She recalled a time that Adele’s “Someone Like You” came on the radio as she was driving to a memorial service.


“I was in a perfectly functional relationship, very happily coupled, and I found myself tapping into the song’s sadness and grief related to the loss of my friend,” she said. “It was really helpful to be able to access those emotions.”

When a breakup is fresh and the pain is raw, a song can serve as “a virtual empathetic friend” by affirming and validating a listener’s emotions, helping them process their feelings, and reminding them they’re not alone, Thompson said.

“The advantage is that you won’t get unwanted advice,” he said. “Music is just there for you and supportive.”

Thagard agreed: “There’s no judgment coming from a song.” (Unless you’re one of the unlucky men who has broken Swift’s heart.)

In addition, binging on breakup songs can be part of “a habituation process” that reduces the intensity of feelings associated with a romantic split, Sbarra said. Some people may find that necessary before they’re ready to talk about their breakup with another person.


“Sometimes folks need to spend a little time reflecting on their own feelings,” Galligher said. “Having a little bit of solitude to be introspective can be really beneficial, and then you seek the connection with others.”

Yet for all that breakup songs have to offer, it’s still possible to have too much of a good thing. Studies have found that listening to sad music can make sad people feel even sadder by prompting them them to dwell on their sadness.

“You do have to take your temperature about whether this is ultimately helping you or hurting you,” Sbarra said.

That said, listening to breakup songs can be a healthy way of distancing oneself from a painful event.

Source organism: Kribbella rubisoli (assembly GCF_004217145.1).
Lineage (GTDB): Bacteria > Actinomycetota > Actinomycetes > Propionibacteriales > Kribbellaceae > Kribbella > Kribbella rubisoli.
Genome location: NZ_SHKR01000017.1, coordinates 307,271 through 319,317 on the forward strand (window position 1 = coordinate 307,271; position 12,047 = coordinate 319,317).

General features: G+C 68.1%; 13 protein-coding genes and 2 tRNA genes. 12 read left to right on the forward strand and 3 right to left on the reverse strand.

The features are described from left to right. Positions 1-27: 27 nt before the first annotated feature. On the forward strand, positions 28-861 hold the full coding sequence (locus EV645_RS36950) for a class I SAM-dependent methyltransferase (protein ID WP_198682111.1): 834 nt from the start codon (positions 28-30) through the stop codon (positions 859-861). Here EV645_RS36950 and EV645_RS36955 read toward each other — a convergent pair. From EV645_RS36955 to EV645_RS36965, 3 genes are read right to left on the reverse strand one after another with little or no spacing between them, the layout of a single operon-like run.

“It’s not you,” he said. “It’s Taylor Swift.”


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Opinion: The decline in American life expectancy harms more than our health



Opinion: The decline in American life expectancy harms more than our health

American life expectancy started dropping even before the pandemic. It’s a critical barometer of our nation’s health and a sign that all is not well in the U.S.

Much of the increase in preventable, premature death is attributable to drug overdose, which increased five-fold over the last couple decades. But this malaise is far broader, driven largely by growing chronic illness.

Rates of depression are reaching new highs. Obesity rates among adults have risen from 30% to 42% since the turn of the century, with severe obesity nearly doubling and driving up the risk of cardiovascular disease, diabetes and other serious health conditions. The return of vaccine-preventable illnesses has been a concern since the 2010s. Sexually transmitted infections have surged in the last decade. And for the first time since 1937, an infectious disease, COVID-19, became one of the top three causes of death in the country.

These health problems are alarming on their own. They also have a devastating impact on our economy. A one-year increase in life expectancy could boost economic output by 4%. On the other hand, as Americans’ health declines, our health expenditures continue to soar. As a country, we spend $4.5 trillion annually on health, representing 17% of GDP. Out-of-pocket healthcare costs have risen dramatically, straining workers’ finances and pushing people into bankruptcy. All this fuels a cycle of a sicker workforce and a weaker economy.


Policymakers acknowledged the link between the economy and public health at the height of the pandemic, providing federal relief programs such as cash assistance and paid sick leave designed to keep the nation’s workforce and economy as healthy as possible. But our abandonment of these efforts since getting COVID relatively under control sets our country up for mounting crises. We need to revive a historical source of support for public health measures: the business case for a healthy workforce.